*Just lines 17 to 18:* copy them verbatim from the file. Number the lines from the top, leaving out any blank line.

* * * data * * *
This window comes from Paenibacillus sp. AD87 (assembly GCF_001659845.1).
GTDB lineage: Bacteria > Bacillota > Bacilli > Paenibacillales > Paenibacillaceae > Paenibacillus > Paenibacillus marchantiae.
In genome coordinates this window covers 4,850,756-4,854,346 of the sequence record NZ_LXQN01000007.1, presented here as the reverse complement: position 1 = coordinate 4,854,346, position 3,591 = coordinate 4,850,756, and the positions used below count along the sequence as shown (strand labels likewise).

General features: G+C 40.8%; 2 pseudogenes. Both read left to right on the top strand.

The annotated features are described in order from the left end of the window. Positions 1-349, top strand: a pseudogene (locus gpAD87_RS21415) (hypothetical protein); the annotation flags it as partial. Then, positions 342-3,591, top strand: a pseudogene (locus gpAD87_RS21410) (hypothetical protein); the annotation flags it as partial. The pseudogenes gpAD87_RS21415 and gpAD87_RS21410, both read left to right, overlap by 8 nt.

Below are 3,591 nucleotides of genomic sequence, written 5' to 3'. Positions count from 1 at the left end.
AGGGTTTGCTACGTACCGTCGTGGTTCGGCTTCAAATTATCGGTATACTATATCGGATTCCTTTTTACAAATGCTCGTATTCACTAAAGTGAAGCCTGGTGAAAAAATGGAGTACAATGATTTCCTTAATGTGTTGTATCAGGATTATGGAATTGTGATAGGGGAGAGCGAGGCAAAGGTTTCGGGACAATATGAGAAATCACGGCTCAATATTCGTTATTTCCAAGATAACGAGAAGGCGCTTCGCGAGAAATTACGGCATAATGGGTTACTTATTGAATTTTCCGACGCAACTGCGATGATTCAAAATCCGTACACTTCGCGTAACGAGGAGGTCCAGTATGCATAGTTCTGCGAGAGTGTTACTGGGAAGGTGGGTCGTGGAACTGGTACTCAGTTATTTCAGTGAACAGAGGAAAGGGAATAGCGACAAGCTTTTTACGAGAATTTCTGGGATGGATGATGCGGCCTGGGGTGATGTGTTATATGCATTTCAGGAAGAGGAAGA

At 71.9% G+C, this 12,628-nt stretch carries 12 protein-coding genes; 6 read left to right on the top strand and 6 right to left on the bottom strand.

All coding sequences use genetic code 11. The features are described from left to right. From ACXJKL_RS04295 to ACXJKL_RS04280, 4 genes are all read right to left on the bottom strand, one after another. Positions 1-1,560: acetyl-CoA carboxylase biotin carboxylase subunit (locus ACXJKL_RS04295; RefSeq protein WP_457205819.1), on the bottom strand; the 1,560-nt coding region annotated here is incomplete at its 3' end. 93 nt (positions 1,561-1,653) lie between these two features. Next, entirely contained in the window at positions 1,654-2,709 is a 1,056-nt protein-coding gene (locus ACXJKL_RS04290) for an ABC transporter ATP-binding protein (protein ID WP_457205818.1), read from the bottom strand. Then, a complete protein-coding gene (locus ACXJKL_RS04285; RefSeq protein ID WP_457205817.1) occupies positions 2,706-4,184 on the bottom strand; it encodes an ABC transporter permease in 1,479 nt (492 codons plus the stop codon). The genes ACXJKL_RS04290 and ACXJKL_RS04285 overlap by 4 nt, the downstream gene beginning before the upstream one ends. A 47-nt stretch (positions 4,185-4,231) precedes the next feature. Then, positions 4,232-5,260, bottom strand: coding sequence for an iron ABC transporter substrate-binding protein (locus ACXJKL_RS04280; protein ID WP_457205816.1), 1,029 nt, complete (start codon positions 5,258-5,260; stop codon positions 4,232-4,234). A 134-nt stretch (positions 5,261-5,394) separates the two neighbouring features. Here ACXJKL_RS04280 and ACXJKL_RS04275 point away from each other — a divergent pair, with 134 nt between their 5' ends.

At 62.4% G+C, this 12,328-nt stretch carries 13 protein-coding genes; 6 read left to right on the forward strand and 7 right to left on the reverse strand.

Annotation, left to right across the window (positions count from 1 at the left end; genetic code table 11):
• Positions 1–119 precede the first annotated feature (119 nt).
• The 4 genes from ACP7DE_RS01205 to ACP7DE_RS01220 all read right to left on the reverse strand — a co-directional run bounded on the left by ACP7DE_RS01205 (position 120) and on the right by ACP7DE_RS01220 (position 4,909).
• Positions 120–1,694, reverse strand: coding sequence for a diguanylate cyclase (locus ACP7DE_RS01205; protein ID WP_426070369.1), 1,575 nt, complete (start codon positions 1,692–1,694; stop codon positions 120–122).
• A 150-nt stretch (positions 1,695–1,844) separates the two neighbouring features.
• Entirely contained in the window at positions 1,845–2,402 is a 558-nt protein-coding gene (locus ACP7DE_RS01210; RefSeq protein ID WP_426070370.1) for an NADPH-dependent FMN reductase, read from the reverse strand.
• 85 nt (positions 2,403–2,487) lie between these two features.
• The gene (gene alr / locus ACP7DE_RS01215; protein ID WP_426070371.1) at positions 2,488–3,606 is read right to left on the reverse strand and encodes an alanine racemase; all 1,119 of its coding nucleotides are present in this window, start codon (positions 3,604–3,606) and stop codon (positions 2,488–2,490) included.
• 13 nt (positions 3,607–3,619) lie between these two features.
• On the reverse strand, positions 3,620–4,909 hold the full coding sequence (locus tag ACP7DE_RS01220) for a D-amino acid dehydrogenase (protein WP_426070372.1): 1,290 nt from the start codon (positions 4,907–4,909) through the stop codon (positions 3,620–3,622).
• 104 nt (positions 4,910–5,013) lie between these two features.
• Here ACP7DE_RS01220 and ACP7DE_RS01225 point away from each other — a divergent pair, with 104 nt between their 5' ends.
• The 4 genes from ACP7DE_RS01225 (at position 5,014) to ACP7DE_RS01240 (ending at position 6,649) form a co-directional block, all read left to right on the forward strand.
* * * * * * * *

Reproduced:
• 85 nt (positions 2,403–2,487) lie between these two features.
• The gene (gene alr / locus ACP7DE_RS01215; protein ID WP_426070371.1) at positions 2,488–3,606 is read right to left on the reverse strand and encodes an alanine racemase; all 1,119 of its coding nucleotides are present in this window, start codon (positions 3,604–3,606) and stop codon (positions 2,488–2,490) included.